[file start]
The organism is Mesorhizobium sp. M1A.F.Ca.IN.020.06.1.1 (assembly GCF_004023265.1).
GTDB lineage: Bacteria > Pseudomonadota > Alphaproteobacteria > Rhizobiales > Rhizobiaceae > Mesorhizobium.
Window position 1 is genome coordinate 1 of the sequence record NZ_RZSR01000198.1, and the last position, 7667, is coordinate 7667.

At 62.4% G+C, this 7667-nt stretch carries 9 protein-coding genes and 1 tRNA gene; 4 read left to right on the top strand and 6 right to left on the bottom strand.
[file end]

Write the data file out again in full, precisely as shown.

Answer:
The organism is Mesorhizobium sp. M1A.F.Ca.IN.020.06.1.1 (assembly GCF_004023265.1).
GTDB lineage: Bacteria > Pseudomonadota > Alphaproteobacteria > Rhizobiales > Rhizobiaceae > Mesorhizobium.
Window position 1 is genome coordinate 1 of the sequence record NZ_RZSR01000198.1, and the last position, 7667, is coordinate 7667.

At 62.4% G+C, this 7667-nt stretch carries 9 protein-coding genes and 1 tRNA gene; 4 read left to right on the top strand and 6 right to left on the bottom strand.